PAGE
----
Raise your hands if you’ve never finished an entire can of tomato paste. (*) Are you raising your hands? So are we! Let’s admit it the content of a can of tomato paste is always too much since we only use only a tablespoon or two of it in our recipes.
After that, we stash the leftovers in the refrigerators, which are left to grow mold and then tossed into the trash. So what can we do to prevent tomato waste? Should we start a petition for manufacturers to create smaller packaging?
Or—just hear us out—should we find a way to rescue our leftover tomato paste? Maybe freeze it? Well, can we freeze tomato paste?
Yes, you can freeze tomato paste! However, it might absorb the smell of the other food items inside the freezer.
So what can we do to prevent this? Continue reading to find out! When you do, you’ll also learn about:
Are you ready to get the scoop on tomato paste? Let’s dig in!
Can You Freeze Tomato Paste?
Yes, you can. In fact, you can easily freeze tomato paste.
Here’s one good news: It freezes pretty well because it has low water content.
And wait, there’s more. Since it’s already processed, it’s almost resistant to freezer burn as well.
With all these considerations in mind, freezing tomato paste seems like the solution we’ve all been waiting for.
But there’s a catch: There’s a high chance that the paste will absorb all the odors of the food items inside your freezer. The only way to prevent this is to learn how to freeze tomato paste the right way.
How To Store Tomato Paste (In Freezer)
Of course, you shouldn’t freeze tomato paste in its original packaging. You have to transfer it into the right container for proper storage.
There are actually three ways how to freeze tomato paste. Here they are:
Method #1: Freezing Bulk Tomato Paste in Freezer Bags
The first method is the easiest method of all. However, you may need to thaw the entire thing when you already need the paste. Here are the steps on how to do it:
- Step 1. Transfer all contents of the can into a freezer bag.
- Step 2. Make sure to squeeze out all the excess air to minimize space consumption.
- Pro Tip: If you want the frozen tomato paste to last longer, you can vacuum seal the bag.
- Step 3. Seal the bag tightly.
- Step 4. Indicate the date so you can determine how long the paste has been in your freezer.
Method #2: Freezing Single-Serve Tomato Paste in Freeze Bags
The good news is that you can freeze the paste in single-size servings if you don’t plan to use the leftovers all at once. However, this may require more steps as compared to the first method. These are as follows:
- Step 1. Place a sheet of plastic wrap on top of a plate.
- Step 2. Scoop out 1 tablespoon dollop and arrange them on the plate. Make sure that there’s enough space in between each dollop.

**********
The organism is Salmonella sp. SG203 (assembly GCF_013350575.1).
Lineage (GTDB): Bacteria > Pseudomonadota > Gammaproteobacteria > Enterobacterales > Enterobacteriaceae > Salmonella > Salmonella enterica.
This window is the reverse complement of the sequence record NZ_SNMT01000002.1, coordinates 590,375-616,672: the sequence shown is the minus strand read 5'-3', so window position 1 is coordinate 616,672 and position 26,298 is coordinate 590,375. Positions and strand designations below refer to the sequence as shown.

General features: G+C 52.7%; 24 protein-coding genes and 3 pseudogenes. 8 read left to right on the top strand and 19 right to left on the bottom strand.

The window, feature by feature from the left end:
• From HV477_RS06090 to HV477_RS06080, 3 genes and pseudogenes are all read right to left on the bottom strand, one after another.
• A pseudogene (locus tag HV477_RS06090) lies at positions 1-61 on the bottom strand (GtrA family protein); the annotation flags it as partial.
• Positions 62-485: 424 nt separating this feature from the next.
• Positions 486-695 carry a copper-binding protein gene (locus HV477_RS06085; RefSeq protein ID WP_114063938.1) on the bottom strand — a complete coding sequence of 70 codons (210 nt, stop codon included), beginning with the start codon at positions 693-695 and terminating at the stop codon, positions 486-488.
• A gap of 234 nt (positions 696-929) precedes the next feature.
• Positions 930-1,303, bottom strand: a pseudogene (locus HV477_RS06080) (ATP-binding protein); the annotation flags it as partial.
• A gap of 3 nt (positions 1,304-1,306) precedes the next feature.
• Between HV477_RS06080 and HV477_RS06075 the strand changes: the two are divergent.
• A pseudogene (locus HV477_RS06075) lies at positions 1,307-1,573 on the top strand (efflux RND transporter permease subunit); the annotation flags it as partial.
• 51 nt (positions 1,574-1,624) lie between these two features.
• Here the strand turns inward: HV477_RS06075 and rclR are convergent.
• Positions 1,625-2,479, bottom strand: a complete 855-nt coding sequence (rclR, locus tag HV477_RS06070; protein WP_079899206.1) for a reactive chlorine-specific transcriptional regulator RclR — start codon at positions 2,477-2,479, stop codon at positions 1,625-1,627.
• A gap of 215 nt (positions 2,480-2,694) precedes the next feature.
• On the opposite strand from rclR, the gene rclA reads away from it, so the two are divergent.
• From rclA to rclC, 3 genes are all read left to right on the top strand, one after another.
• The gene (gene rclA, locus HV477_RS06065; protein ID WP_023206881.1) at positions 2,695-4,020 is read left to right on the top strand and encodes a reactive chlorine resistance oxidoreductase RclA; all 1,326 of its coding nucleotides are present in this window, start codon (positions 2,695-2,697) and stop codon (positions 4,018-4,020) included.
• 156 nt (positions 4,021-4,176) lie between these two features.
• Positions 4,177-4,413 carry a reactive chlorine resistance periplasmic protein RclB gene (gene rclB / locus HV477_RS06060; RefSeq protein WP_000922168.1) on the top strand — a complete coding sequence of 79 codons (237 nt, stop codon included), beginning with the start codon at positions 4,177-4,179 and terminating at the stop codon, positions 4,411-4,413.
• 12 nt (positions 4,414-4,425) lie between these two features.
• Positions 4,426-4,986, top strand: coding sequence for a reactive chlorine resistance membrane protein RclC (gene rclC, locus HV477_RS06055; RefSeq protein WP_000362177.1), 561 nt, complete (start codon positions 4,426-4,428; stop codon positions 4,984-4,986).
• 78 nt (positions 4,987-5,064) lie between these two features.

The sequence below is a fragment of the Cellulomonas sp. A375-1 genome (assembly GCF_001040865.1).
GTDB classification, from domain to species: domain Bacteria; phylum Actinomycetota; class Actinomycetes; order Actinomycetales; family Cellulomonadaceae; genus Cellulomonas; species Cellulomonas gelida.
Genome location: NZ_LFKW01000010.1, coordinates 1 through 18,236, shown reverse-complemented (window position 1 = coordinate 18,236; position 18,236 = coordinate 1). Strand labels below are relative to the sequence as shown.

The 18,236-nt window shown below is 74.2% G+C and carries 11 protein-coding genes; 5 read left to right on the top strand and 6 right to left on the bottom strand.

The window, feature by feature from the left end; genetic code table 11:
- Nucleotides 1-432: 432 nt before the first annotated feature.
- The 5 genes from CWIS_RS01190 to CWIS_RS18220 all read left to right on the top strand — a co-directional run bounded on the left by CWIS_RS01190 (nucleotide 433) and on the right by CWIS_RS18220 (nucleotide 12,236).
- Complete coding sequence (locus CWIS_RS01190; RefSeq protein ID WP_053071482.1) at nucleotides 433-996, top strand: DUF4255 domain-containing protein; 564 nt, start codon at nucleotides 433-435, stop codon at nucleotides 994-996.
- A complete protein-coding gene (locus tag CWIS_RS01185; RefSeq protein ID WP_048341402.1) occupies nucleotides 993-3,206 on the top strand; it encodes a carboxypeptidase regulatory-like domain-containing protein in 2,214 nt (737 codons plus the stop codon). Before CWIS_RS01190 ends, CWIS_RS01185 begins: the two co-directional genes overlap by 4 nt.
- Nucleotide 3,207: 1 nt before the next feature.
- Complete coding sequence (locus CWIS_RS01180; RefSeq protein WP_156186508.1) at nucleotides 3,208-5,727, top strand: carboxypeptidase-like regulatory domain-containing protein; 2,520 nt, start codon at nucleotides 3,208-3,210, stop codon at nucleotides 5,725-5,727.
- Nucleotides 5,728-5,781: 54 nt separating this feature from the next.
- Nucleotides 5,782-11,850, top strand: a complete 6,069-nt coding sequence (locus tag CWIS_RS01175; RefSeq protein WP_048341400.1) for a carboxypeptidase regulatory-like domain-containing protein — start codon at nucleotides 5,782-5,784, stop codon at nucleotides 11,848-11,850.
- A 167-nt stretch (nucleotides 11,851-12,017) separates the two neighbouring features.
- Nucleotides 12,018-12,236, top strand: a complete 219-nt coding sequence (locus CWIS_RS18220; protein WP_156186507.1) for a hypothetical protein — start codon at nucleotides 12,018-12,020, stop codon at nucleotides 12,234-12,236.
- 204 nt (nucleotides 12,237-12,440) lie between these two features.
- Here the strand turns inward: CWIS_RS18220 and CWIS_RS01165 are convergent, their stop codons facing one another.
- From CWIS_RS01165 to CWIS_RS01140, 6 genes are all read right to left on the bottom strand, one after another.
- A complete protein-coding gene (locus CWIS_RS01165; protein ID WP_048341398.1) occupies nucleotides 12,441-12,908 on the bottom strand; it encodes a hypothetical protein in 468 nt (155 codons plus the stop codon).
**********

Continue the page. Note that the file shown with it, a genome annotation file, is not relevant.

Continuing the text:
- Pro Tip: You can also use a measuring spoon for this.
- Step 3. Place the plate uncovered in the freezer for a few hours.
- Step 4. Once frozen solid, wrap the dollops with the plastic packaging and store them inside a freezer bag.
- Step 5. Seal tightly and label the bag.
Method #3: Freezing Tomato Paste in Ice Tray
- Pro Tip: This is the best option to create same-sized tomato paste cubes.
There’s an even easier method of freezing tomato paste in single servings—freeze them in an ice cube tray! Here are the steps on how to do that:
- Step 1. Scoop out the tomato paste and place it in an ice cube tray.
- Step 2. Cover the tray and place it in the freezer until tomato paste gets hard.
- Step 3. Pop-out the frozen tomato paste cubes from the tray and transfer them to a resealable bag.
- Step 4. Squeeze out the air from the bag and seal it tightly.
- Step 5. Label the bag with the date of storage.
How To Thaw Frozen Tomato Paste Correctly
You need to use the leftover frozen tomato paste. What should you do now? Here are steps how to properly defrost frozen tomato paste:
Step 1. Transfer the tomato paste from the freezer to the fridge.
Step 2. Let it sit for 1 to 2 hours (single-size serving) or 3 to 5 hours (bulk).
Pro Tip: Make sure to put the bag or cubes in an air-tight container before refrigerating them to prevent mess.
- Pro Tip: You can use your frozen tomato paste without thawing it. However, this will work only if you paste in dishes with thin consistency like soups and stews.
How Long Does Tomato Paste Last in The Freezer?
If you wish to enjoy the tomato paste at its peak quality, use them up within 4 months after the date of freezing. However, you can use those past beyond that date.
In fact, it will keep safe indefinitely if it has been stored properly at 0 degrees Fahrenheit.
Learn more: Does Tomato Paste Go Bad? (HOW TO TELL!)
Can you freeze tomato paste? Yes, you can. That is the best way to save and make the most out of your leftover tomato paste.
When stored in the freezer, it can last indefinitely as long as you’ve stored it properly.
But aside from freezing it, there are other ways you can use up leftover tomato paste. For example, you can use it to make tomato salt, tomato sauce, stews, soups, pasta sauces, and cooking other delicious recipes!
Indeed, there are many ways to make the most out of our leftover tomato paste. You just need to be creative about how you use it. The question is, are you up for the challenge?
Up Next: Can you freeze tomato sauce?